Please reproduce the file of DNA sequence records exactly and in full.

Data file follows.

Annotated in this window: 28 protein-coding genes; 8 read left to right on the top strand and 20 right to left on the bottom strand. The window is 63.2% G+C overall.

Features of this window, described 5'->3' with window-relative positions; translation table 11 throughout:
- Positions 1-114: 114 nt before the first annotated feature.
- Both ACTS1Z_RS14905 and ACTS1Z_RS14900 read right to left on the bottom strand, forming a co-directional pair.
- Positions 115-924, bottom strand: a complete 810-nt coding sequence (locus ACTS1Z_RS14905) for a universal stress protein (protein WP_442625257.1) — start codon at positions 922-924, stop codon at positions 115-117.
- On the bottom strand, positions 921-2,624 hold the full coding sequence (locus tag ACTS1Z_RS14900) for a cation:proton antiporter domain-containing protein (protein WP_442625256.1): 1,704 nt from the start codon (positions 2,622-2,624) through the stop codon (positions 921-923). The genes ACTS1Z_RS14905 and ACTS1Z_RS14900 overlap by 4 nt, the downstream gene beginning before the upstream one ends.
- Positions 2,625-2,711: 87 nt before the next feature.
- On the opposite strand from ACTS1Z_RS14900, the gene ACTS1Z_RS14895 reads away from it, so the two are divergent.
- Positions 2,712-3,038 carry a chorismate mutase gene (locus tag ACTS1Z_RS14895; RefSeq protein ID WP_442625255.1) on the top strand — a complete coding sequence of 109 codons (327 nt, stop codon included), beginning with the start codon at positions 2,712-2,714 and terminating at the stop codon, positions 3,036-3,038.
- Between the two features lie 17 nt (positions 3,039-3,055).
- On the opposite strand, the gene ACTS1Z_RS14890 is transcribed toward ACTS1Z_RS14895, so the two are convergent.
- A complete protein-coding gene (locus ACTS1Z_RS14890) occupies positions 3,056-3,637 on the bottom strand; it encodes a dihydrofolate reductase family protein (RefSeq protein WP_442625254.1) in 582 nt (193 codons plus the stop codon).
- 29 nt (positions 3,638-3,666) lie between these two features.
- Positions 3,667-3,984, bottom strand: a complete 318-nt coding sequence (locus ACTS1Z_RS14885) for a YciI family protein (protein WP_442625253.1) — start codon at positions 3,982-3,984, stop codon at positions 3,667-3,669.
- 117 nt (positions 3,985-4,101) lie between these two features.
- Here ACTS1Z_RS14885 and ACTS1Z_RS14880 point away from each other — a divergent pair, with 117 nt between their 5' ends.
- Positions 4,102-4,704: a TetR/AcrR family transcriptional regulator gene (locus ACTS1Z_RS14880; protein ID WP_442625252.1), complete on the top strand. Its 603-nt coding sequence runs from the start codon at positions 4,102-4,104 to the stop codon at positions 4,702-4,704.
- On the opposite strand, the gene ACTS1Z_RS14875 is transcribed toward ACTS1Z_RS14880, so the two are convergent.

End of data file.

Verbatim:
Annotated in this window: 28 protein-coding genes; 8 read left to right on the top strand and 20 right to left on the bottom strand. The window is 63.2% G+C overall.

Features of this window, described 5'->3' with window-relative positions; translation table 11 throughout:
- Positions 1-114: 114 nt before the first annotated feature.
- Both ACTS1Z_RS14905 and ACTS1Z_RS14900 read right to left on the bottom strand, forming a co-directional pair.
- Positions 115-924, bottom strand: a complete 810-nt coding sequence (locus ACTS1Z_RS14905) for a universal stress protein (protein WP_442625257.1) — start codon at positions 922-924, stop codon at positions 115-117.
- On the bottom strand, positions 921-2,624 hold the full coding sequence (locus tag ACTS1Z_RS14900) for a cation:proton antiporter domain-containing protein (protein WP_442625256.1): 1,704 nt from the start codon (positions 2,622-2,624) through the stop codon (positions 921-923). The genes ACTS1Z_RS14905 and ACTS1Z_RS14900 overlap by 4 nt, the downstream gene beginning before the upstream one ends.
- Positions 2,625-2,711: 87 nt before the next feature.
- On the opposite strand from ACTS1Z_RS14900, the gene ACTS1Z_RS14895 reads away from it, so the two are divergent.
- Positions 2,712-3,038 carry a chorismate mutase gene (locus tag ACTS1Z_RS14895; RefSeq protein ID WP_442625255.1) on the top strand — a complete coding sequence of 109 codons (327 nt, stop codon included), beginning with the start codon at positions 2,712-2,714 and terminating at the stop codon, positions 3,036-3,038.
- Between the two features lie 17 nt (positions 3,039-3,055).
- On the opposite strand, the gene ACTS1Z_RS14890 is transcribed toward ACTS1Z_RS14895, so the two are convergent.
- A complete protein-coding gene (locus ACTS1Z_RS14890) occupies positions 3,056-3,637 on the bottom strand; it encodes a dihydrofolate reductase family protein (RefSeq protein WP_442625254.1) in 582 nt (193 codons plus the stop codon).
- 29 nt (positions 3,638-3,666) lie between these two features.
- Positions 3,667-3,984, bottom strand: a complete 318-nt coding sequence (locus ACTS1Z_RS14885) for a YciI family protein (protein WP_442625253.1) — start codon at positions 3,982-3,984, stop codon at positions 3,667-3,669.
- 117 nt (positions 3,985-4,101) lie between these two features.
- Here ACTS1Z_RS14885 and ACTS1Z_RS14880 point away from each other — a divergent pair, with 117 nt between their 5' ends.
- Positions 4,102-4,704: a TetR/AcrR family transcriptional regulator gene (locus ACTS1Z_RS14880; protein ID WP_442625252.1), complete on the top strand. Its 603-nt coding sequence runs from the start codon at positions 4,102-4,104 to the stop codon at positions 4,702-4,704.
- On the opposite strand, the gene ACTS1Z_RS14875 is transcribed toward ACTS1Z_RS14880, so the two are convergent.